Nov 02 2011
After looking at the background to the Kayan or “Long Neck Karen”, we’ll now deal with the question of “Should you visit the Kayan or “Long Neck Karen” by looking at some of the specific pros and cons, and arguments for and against visiting the villages where these people live.
For us, one of the biggest problems is the actual status of the Kayan in Thailand, which is far from clear and indeed seems to change according to Thai authorities as to how it suits them best. We would maintain that most Kayan in northern Thailand, as with Burmese Mon, Karen and Shan in camps in Kanchanaburi and Tak provinces are fleeing fighting between the respective armed wings of their autonomy/independence movements and the government armed forces, or oppression by the Burmese army.
This is a simplified way of looking at things and there is also inter-group fighting — for instance between the pro-government Democratic Karen Buddhist Army (DKBA) and the predominantly Christian anti-government Karen National Union (KNU) as well as the Wa and Shan. Some fighting is certainly over control of the lucrative drugs trade plus some minority peoples are fleeing from being recruited into their respective ethnic groups’ armed forces some of whom are distinctly young.
Worryingly, when the UNHCR began offering resettlement in third countries for some Kayan refugees, the Thai authorities refused, claiming that they were economic migrants and not real refugees, so therefore ineligible for resettlement. They had to remain in their tourist villages. (See more details here.)
Also distressing is the fact that “regular” or non-“long-neck” Karen refugees fleeing over the border as Burmese troops burn their villages are reported to sometimes be refused entrance into Thailand and unceremoniously shoved back across the border to face advancing Burmese forces — apparently they are not tourist-worthy, while a woman crossing the border with neck rings is welcomed with open arms.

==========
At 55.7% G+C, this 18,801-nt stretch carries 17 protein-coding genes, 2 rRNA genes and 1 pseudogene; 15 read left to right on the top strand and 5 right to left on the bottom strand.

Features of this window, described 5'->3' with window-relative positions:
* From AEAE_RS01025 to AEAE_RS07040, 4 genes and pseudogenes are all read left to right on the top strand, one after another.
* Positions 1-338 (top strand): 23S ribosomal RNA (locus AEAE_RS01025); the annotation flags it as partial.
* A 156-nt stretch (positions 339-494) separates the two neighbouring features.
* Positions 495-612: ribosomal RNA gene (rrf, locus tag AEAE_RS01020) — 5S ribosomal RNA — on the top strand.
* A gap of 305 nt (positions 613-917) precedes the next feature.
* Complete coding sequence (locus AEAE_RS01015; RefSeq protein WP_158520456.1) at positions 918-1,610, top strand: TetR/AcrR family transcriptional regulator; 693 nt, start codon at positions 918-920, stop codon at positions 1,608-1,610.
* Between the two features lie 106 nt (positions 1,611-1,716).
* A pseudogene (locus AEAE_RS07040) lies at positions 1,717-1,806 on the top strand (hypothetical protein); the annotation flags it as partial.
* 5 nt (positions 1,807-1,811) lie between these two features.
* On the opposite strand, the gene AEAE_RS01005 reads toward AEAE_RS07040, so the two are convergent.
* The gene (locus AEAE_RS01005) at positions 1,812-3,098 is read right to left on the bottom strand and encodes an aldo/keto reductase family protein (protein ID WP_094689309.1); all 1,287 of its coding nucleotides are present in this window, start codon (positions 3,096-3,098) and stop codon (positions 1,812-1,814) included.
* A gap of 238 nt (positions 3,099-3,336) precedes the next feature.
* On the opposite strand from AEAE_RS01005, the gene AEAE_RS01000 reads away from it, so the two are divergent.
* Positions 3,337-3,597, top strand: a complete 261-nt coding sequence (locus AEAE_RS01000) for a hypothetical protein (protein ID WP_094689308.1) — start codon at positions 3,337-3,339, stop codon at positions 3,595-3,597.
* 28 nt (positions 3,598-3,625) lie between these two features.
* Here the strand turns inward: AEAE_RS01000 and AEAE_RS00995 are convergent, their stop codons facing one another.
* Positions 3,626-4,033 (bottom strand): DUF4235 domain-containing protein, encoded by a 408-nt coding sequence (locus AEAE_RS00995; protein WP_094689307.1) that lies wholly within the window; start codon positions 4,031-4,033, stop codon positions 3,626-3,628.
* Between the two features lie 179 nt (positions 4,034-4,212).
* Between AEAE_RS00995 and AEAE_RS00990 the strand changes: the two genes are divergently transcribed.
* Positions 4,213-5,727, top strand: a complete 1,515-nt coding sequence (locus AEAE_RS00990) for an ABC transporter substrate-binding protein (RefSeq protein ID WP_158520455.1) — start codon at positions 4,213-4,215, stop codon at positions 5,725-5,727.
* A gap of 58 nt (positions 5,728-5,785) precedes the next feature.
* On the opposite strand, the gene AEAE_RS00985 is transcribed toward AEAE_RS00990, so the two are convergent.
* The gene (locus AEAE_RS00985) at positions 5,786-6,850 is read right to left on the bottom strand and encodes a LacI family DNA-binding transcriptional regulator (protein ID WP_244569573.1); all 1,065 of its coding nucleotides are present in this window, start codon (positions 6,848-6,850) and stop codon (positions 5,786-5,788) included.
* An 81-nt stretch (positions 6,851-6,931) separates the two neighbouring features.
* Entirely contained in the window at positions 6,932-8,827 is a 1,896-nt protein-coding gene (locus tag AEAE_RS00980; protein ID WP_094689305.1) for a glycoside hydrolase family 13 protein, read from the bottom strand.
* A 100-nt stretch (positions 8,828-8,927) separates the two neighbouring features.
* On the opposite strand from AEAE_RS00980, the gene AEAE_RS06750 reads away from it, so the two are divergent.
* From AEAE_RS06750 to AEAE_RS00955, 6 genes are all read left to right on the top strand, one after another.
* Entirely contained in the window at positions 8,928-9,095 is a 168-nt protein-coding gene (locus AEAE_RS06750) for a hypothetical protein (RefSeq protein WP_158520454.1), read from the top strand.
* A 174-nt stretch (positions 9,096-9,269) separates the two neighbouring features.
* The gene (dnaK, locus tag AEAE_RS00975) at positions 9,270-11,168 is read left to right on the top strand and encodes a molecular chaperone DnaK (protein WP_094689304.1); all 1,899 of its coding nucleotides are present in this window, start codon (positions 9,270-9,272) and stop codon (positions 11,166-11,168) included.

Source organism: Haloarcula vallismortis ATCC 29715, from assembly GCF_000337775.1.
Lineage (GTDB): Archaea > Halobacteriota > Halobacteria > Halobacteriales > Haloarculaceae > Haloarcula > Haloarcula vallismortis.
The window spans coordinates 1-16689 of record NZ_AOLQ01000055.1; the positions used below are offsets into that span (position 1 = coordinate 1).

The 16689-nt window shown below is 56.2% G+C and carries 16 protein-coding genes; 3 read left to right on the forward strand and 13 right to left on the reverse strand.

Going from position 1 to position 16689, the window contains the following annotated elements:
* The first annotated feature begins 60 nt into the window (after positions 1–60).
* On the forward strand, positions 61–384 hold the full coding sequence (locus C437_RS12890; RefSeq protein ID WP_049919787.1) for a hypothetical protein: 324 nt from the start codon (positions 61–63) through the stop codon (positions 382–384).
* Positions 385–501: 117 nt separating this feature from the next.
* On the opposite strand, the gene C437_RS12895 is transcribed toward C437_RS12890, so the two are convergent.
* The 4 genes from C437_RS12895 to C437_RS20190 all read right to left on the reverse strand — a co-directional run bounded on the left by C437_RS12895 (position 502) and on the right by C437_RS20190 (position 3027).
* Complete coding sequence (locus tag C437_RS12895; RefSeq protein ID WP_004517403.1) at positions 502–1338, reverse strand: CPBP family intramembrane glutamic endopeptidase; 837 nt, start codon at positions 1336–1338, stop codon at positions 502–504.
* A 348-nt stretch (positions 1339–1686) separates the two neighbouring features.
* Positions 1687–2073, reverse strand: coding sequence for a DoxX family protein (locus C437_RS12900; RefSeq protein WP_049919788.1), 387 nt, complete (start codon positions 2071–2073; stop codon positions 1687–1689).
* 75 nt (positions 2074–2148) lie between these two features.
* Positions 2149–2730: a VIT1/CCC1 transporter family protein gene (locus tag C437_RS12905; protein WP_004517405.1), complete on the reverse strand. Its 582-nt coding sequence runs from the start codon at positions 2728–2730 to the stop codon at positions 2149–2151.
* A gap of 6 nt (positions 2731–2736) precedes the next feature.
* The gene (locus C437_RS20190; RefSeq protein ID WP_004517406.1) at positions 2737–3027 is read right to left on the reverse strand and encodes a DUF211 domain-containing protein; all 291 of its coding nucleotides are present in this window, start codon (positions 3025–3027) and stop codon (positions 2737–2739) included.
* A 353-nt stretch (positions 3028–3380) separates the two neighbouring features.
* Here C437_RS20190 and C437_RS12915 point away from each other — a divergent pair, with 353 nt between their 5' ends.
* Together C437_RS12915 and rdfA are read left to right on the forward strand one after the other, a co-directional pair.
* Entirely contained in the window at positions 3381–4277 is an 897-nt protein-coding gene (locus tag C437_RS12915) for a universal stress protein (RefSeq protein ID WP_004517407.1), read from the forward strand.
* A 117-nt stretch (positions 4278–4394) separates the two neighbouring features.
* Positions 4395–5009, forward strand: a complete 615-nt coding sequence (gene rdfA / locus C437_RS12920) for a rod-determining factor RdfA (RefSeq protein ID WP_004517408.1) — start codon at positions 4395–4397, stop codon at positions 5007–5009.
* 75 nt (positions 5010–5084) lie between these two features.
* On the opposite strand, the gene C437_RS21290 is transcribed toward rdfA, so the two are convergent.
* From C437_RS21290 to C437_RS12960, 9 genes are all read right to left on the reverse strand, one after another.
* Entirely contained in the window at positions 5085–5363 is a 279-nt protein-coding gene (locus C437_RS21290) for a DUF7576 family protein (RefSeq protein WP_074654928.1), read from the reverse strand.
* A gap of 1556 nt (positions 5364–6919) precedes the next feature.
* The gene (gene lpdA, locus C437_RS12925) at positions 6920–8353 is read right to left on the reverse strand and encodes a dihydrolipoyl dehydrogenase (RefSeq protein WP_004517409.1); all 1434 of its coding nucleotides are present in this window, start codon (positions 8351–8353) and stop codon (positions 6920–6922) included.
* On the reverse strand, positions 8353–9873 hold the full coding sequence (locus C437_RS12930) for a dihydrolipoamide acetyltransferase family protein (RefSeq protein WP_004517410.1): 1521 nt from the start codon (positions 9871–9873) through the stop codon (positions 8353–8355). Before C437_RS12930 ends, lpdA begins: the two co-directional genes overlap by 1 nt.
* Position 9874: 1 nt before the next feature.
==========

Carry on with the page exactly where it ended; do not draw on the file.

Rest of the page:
Mon and Karen refugees allowed to cross the border live in vast, sometimes squalid refugee camps, while the Kayan are permitted to live in traditional style villages — again for tourism purposes.
A second major area of controversy are the rings themselves. The drastic stretching of the neck bones and muscles and pressure on the shoulders, collar bones and vertebrae caused by the wearing of such rings is a form of fairly severe self-mutilation (although medical opinion as to the long-term affects does seem to vary). Yes, it is traditional among the Kayan, but then genital mutilation of girls in certain north and central African countries is traditional too yet clearly abhorrent. Note also that traditionally it is relatively rare for girls to wear the neck rings, and many Kayan women pass their whole lives without ever wearing any. It’s usually reserved for girls born under certain auspicious conditions if we understand correctly, whereas reports are that many Kayan girls in Thai villages are under pressure to wear the rings.
Note while some medical opinion states that removal of the rings is impossible since the neck muscles can no longer support the head, we have seen reports of Kayan women removing their rings and not dropping down instantly dead. (Some women reportedly removed rings in protest at the rejection of UNHCR resettlement offers.)
Yes, the Kayan may be better off in these tourist villages earning a relatively reasonable living rather than being caught in the cross fire between Burmese and Karenni troops but there is, as we’ve seen above, a lingering suspicion that, whether they do like it or not, they are more or less confined by Thai authorities in what do amount to human zoos.
Apart from the political, ethical and medical reasons outlined above, many people simply do not feel comfortable when they’re actually in such villages. Yes, it may have seemed like a good idea at the time, but when faced with a bunch of bored, listless, “deformed” girls and women selling tatty souvenirs and looking for tips by posing for pictures, things can start to feel very uncomfortable. Going with a guide can be hit and miss as well, since you’ve got as much chance of getting a sympathetic guide who can help provide some meaningful interaction with the locals as you have of getting another who’s just going through the motions, wants to get their tip and clear out of the dirty village to the nearest karaoke bar.
Many foreign-run tour companies do not condone trips to long-neck villages (and indeed my north Thai-based tour company All Points East actively boycotts the villages, since it clearly isn’t compatible to any responsible tourism ethic), though many Thai-based companies are much less discriminating.
We’ve not been able to identify many pros — but if you do wish to visit, at least have a think before you go. Numerous articles are around elsewhere on the web in favour of visiting or listing the pros of seeing the villages, such this one; so it’s up to you of course, but certainly plenty of other things to do in Mae Hong Son and Chiang Mai beckon instead.
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